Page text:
In Smart People, Dennis Quaid plays Lawrence Wetherhold, a literature professor at Carnegie-Mellon University who is hopelessly unconcerned with the people around him. Crippled by grief over the death of his wife several years earlier, he lives with his elbows out, avoiding meaningful interaction with students, fellow teachers, and his two teenage children.
The college-aged son, James (Ashton Holmes), gets little screen time and serves largely as a sort of prop to illustrate how Lawrence's children have responded differently to his curmudgeonly behavior. James is all secrecy and anger, whereas 17-year old Vanessa pulls out the stops to earn her father's affection. Ellen Page plays Vanessa like an angst-ridden version of Alex P. Keaton—a member of the Young Republicans who wears turtlenecks and sleeps in front of a wall full of blue ribbons.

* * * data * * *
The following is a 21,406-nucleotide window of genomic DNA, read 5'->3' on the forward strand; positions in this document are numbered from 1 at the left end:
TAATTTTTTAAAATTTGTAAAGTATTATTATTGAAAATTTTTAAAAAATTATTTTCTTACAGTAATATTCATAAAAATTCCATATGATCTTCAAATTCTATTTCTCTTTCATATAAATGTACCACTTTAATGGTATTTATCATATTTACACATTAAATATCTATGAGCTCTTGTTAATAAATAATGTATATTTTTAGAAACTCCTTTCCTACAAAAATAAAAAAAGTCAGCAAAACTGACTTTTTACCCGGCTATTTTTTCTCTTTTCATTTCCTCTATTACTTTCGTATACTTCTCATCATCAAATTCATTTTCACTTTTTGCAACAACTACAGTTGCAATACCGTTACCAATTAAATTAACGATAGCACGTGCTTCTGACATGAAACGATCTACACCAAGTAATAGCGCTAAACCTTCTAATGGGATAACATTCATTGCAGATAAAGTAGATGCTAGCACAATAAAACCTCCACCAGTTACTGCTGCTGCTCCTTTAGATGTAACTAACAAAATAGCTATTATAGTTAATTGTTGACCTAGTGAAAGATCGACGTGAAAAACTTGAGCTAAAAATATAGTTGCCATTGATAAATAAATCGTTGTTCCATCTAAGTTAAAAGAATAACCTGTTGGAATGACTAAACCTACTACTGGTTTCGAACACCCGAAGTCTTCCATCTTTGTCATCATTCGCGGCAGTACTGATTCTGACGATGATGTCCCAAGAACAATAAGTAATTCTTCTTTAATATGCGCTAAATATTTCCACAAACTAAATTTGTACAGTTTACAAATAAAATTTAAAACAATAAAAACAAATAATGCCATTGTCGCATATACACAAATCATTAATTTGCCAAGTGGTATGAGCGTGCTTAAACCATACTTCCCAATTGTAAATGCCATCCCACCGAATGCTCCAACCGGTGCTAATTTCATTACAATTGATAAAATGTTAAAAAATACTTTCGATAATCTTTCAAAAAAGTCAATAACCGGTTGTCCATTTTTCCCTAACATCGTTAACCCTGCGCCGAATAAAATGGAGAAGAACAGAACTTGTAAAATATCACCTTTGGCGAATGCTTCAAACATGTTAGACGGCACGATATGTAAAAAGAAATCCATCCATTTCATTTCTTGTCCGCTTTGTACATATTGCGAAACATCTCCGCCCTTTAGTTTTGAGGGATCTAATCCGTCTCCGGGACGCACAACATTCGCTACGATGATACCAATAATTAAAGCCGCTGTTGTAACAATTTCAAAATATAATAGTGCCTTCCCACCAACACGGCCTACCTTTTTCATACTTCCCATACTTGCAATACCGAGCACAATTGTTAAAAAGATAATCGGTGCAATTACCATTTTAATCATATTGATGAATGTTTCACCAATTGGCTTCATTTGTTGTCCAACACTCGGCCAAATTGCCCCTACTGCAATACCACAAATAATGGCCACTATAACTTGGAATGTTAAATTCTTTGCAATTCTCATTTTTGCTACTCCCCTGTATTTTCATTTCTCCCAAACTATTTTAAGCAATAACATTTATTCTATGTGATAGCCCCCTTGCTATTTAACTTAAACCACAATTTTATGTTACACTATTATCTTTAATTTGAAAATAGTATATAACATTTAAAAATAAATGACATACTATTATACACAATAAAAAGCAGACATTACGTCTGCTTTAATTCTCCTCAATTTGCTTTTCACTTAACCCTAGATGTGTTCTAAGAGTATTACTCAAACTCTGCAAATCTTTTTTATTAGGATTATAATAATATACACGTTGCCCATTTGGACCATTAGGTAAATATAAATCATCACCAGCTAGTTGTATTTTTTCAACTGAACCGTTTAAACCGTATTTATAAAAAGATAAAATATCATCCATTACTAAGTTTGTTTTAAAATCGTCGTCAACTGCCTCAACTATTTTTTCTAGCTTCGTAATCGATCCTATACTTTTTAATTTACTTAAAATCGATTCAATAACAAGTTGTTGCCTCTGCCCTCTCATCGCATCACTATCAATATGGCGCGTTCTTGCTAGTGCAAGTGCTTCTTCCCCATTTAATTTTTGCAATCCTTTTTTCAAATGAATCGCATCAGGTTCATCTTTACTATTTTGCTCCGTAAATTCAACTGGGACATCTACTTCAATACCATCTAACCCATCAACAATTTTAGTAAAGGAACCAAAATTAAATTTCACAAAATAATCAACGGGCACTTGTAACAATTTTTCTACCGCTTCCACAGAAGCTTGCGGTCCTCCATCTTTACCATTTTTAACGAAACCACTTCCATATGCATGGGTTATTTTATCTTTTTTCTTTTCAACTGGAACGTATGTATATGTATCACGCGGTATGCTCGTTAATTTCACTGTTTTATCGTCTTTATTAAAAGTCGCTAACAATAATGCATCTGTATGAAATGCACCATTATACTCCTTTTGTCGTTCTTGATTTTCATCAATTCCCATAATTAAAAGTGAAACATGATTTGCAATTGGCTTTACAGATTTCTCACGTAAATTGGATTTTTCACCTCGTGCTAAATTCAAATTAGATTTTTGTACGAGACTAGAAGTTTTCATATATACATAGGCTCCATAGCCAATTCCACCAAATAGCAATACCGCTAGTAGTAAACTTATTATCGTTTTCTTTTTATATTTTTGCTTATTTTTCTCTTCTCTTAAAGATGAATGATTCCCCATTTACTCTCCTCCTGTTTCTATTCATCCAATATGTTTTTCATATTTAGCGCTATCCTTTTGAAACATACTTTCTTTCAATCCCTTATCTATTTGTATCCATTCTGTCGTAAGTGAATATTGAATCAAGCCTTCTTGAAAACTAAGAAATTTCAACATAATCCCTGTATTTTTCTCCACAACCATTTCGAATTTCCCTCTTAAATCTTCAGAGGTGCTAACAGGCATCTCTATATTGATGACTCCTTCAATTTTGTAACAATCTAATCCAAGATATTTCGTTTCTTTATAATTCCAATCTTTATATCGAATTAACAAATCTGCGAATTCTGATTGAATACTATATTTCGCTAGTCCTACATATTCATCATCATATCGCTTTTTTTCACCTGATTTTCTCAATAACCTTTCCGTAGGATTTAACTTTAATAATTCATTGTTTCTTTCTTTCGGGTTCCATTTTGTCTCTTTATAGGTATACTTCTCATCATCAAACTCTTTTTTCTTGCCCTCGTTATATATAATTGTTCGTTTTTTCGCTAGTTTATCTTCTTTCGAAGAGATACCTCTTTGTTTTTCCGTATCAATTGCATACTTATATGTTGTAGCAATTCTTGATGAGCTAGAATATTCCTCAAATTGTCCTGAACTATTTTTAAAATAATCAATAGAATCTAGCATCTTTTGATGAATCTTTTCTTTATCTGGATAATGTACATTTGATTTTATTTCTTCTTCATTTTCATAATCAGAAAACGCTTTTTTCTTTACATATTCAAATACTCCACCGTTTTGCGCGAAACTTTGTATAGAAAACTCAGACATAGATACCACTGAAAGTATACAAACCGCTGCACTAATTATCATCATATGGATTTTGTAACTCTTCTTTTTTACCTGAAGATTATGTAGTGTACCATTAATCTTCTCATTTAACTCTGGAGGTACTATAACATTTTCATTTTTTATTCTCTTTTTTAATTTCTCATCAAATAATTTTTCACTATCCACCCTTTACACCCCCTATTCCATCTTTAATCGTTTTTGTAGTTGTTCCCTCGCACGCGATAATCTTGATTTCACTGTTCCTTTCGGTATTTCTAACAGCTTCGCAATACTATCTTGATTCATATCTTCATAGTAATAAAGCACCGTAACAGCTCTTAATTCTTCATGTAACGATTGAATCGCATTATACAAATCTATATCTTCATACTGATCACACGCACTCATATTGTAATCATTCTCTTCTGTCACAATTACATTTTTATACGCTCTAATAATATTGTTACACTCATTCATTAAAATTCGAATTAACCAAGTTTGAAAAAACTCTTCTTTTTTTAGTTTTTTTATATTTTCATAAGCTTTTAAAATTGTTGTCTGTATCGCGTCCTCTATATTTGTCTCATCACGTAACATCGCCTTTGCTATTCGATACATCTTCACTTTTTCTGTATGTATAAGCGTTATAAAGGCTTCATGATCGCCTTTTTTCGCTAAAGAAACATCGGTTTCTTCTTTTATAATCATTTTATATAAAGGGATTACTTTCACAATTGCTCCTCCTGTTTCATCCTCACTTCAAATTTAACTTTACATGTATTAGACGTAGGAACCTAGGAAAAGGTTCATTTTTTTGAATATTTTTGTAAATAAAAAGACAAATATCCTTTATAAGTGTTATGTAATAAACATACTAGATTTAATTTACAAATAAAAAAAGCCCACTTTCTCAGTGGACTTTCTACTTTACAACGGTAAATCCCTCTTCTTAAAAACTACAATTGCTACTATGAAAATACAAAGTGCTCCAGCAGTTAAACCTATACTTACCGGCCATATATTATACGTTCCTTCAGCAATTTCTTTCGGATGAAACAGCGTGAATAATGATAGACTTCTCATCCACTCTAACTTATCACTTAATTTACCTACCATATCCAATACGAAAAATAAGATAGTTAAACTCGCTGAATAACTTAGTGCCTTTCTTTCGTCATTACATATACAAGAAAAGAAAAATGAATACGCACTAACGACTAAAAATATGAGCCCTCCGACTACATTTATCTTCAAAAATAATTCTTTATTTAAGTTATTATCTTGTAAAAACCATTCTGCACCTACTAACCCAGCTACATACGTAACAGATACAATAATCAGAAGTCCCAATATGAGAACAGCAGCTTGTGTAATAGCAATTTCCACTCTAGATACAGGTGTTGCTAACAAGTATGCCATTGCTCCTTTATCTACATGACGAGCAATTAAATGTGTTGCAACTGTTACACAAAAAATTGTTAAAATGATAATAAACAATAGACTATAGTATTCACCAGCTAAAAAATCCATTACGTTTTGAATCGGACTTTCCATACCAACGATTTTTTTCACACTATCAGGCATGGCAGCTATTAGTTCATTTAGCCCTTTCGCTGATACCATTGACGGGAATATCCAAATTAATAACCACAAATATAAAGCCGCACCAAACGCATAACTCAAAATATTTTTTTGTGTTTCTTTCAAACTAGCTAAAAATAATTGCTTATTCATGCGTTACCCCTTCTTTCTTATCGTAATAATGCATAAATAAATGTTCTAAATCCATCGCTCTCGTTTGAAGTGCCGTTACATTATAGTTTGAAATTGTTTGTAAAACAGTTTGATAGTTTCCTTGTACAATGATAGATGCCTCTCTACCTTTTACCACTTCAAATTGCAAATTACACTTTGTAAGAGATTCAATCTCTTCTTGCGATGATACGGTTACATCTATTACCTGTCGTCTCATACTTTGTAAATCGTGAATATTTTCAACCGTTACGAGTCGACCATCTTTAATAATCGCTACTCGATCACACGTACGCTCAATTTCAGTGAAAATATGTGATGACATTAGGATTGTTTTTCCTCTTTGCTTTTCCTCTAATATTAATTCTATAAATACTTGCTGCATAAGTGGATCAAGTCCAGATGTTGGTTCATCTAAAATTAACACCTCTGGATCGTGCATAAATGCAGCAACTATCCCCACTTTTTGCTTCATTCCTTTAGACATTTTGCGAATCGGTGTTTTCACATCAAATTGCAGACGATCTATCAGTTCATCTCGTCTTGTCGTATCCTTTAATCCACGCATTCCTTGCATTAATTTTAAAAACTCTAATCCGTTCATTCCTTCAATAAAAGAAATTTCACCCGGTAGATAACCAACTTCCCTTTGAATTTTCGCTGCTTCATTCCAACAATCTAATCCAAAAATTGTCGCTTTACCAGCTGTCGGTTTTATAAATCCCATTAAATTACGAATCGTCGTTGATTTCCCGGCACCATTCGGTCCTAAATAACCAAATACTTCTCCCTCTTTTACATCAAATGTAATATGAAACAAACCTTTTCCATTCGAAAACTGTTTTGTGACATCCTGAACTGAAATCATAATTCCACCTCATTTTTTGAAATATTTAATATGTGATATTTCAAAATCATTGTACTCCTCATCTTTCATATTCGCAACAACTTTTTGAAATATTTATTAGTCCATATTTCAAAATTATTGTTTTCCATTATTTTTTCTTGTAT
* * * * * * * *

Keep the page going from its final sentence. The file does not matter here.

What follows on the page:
Smart People presents the first post-Juno opportunity for audiences to see the Oscar-nominated Page on the big screen. And while she plays yet another smart-alecky teenager, her turn here as the tightly wound daughter of Quaid's misanthropic professor suggests that 1) she is no flash in the pan and 2) she has a penchant for spotting and signing on to play complex roles. She's by far the most interesting character in Smart People.
But this is her father's story. When his bull-headed behavior lands him in the hospital, he reconnects with a former student, Dr. Janet Hartigan (Sarah Jessica Parker), now the head of the emergency room. Their halting romance serves as the catalyst for a kind of reawakening for Lawrence, but it's also a head scratcher. We're given few hints on which to build a back story for the good doctor—she had a schoolgirl crush on the professor and she's left ...1
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